"When someone becomes a mother, suddenly everyone believes her new commitment to her family makes her less committed to her job. Meanwhile, a dad in the exact same situation is considered more committed to his work because he is now also committed to a family," said Kerr. "How can the same situation result in two different assumptions?"

"Mothers, of all the groups, are on the bottom rung, the broken rung. Mothers of color are even further down. And heaven forbid you do step out of the workplace for a while and then try to come back — you just can't get the same position at the same pay. You end up doing work you're overqualified for. It's deeply frustrating, because you know you are skilled and capable. But you just keep coming up against that maternal wall. No one warned you this was how it was going to be."

  • The Fix:

    "What can we do at a systemic level? CEOs and business owners: You must institute tools and procedures to help overcome systemic biases. The biases against women are further perpetuated against moms," said Kerr.

    "That means you need to make hiring a team decision, preferably a diverse team. Use structured interview questions and materials. And for goodness sake, create reward structures grounded in performance, not potential — the data shows that we almost always judge a man's potential higher than an equally qualified woman's."

Crisis Fatigue: Sending Kids Into a Scary World

The Facts:

  • According to the American Academy of Pediatrics, over 13 million children have tested positive for COVID-19 since the onset of the pandemic.
  • At the same time, firearms have become the leading cause of death for American children. According to the White House, more children have died by gun violence in the last two decades than on-duty police officers and active military combined.
  • A 2019 poll by the American Psychological Association found that 62% of parents live in fear that their children will be killed in a mass shooting.

It's always been tough to send our kids out into the world. But since March 2020, it's been excruciating: Waiting to understand how the pandemic would impact children, waiting for them to get access to vaccines, and waiting to learn what long-term effects a COVID-19 infection might have on their developing bodies. There's still so much we don't know.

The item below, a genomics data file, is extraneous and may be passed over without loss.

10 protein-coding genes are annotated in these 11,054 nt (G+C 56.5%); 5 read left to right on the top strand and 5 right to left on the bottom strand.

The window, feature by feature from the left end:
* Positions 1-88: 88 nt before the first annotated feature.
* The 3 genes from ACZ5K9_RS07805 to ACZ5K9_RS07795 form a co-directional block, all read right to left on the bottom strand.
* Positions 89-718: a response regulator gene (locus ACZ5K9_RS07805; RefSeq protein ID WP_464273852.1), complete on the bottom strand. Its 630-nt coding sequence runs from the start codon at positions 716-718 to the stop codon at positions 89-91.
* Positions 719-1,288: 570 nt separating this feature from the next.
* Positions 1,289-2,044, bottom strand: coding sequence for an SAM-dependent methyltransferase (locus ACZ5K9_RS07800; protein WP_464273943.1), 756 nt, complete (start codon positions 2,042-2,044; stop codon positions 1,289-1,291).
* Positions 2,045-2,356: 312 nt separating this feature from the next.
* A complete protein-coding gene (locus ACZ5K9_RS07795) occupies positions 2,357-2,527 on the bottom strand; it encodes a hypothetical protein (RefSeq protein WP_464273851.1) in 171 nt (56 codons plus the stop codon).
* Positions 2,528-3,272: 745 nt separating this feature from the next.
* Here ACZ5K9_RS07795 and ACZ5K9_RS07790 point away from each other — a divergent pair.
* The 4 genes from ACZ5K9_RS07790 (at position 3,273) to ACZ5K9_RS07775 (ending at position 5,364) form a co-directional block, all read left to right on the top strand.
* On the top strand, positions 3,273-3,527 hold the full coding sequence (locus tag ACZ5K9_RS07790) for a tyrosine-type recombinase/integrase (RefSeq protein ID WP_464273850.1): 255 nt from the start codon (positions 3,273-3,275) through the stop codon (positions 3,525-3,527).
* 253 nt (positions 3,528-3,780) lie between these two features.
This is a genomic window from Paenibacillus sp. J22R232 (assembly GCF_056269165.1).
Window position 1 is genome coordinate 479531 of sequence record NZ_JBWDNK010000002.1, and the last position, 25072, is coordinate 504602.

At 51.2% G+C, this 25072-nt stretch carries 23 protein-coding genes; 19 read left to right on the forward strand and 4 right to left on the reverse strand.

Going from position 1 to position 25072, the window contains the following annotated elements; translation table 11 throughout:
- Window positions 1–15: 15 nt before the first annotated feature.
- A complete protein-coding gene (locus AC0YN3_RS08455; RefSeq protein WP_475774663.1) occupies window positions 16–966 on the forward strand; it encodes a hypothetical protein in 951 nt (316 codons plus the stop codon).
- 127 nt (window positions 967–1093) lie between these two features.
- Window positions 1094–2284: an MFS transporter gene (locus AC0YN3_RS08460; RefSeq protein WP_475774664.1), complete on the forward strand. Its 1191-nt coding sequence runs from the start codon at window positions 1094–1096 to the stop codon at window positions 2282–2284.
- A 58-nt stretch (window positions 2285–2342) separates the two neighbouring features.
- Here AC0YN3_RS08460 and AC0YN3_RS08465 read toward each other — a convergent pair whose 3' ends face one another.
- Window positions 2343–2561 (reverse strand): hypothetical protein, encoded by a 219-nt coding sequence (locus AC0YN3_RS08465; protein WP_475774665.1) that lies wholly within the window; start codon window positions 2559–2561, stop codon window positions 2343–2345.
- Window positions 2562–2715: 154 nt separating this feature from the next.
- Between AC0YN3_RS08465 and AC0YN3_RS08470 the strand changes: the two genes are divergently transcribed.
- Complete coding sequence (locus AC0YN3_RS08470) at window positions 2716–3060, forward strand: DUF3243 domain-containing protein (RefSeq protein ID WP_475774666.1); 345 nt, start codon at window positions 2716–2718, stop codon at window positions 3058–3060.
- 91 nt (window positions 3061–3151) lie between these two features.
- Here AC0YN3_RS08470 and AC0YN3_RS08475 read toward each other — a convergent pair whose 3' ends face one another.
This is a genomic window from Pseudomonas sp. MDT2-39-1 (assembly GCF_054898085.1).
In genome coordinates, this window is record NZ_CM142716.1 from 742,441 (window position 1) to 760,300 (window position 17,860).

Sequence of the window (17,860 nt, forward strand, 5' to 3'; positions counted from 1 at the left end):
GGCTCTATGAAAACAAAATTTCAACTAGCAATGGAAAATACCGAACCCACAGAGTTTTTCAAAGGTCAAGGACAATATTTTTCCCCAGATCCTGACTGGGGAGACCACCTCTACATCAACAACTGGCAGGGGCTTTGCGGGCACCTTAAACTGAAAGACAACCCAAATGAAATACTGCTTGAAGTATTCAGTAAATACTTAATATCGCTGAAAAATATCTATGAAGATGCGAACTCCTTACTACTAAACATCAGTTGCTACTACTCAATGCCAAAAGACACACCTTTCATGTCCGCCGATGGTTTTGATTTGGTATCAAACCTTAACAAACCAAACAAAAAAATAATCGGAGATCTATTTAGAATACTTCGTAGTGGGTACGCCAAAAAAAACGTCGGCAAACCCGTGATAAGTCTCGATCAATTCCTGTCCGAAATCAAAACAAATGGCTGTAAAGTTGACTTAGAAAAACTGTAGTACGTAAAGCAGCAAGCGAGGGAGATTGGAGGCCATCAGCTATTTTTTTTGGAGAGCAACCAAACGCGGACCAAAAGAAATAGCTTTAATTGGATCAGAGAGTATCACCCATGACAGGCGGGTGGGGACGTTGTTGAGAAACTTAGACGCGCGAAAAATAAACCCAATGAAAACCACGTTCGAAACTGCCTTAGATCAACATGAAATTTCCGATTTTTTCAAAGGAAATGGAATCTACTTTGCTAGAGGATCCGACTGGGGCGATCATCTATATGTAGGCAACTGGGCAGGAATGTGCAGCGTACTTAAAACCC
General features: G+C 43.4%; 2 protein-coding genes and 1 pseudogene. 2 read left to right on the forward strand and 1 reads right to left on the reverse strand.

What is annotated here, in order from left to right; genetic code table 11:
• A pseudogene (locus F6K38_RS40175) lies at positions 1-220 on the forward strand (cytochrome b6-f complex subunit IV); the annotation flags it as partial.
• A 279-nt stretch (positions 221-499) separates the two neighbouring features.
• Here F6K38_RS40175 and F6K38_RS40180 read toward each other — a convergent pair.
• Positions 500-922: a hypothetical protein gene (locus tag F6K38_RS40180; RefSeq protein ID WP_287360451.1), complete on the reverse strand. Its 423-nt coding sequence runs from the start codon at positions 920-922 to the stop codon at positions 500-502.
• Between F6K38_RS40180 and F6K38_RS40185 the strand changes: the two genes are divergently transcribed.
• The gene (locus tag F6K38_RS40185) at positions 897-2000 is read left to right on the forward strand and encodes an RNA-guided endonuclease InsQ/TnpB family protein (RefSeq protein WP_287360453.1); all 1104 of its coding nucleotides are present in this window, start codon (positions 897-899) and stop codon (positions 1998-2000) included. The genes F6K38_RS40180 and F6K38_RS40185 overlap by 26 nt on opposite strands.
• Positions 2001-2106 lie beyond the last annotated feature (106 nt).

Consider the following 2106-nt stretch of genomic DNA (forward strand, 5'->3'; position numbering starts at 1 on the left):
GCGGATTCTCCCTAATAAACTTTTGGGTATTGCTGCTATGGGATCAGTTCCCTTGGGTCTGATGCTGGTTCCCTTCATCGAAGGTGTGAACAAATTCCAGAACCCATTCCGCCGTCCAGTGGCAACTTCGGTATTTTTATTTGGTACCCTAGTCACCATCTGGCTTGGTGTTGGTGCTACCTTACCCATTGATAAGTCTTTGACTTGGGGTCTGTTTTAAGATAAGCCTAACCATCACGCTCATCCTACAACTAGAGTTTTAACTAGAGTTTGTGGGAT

"Pandemic stress has been chronic," said Kerr. "We've undergone constantly changing recommendations, constantly changing norms. Uncertainty is something human beings cope with very poorly. Uncertainty about threats to our children is a major source of fear and stress."

On top of the invisible but ever-present danger of COVID-19, we are also coping with a school shooting epidemic. "As a result, 'out there' — away from Mom's watchful eye — has become more threatening than ever. Moms are tasked with determining what precautions will keep their families safe in a scary world — an impossible burden," said Kerr.

"It's important to realize that as a white mother, I have a certain level of fear for my children. It's constant; it's distracting. But that intense surge of fear that we all experienced in the aftermath of Uvalde is very real at all times for Black mothers. Statistically, the chances that their children will be victims of gun violence are much higher. Crisis fatigue is a daily reality for those moms even in 'normal times' — an added layer of emotional exhaustion, a terrible strain."

  • The Fix:

    "Some things we can't just fix without collective action, collective political will. But empathy can be very powerful, so take a moment to recognize that people you know are living this reality all the time," said Kerr. "Being seen means a lot."

Feeling inspired to support moms? Here are three things you can do right now:

  1. Share this article. Do your part to normalize the conversation.
  2. Empower the moms around you to say "no" to office housework tasks and focus on the performance indicators that will get them promoted. Celebrate their successes publicly.
  3. Promote policies and practices at your workplace that support working parents of all types — because collective action is the key to culture change.

BestColleges.com is an advertising-supported site. Featured or trusted partner programs and all school search, finder, or match results are for schools that compensate us. This compensation does not influence our school rankings, resource guides, or other editorially-independent information published on this site.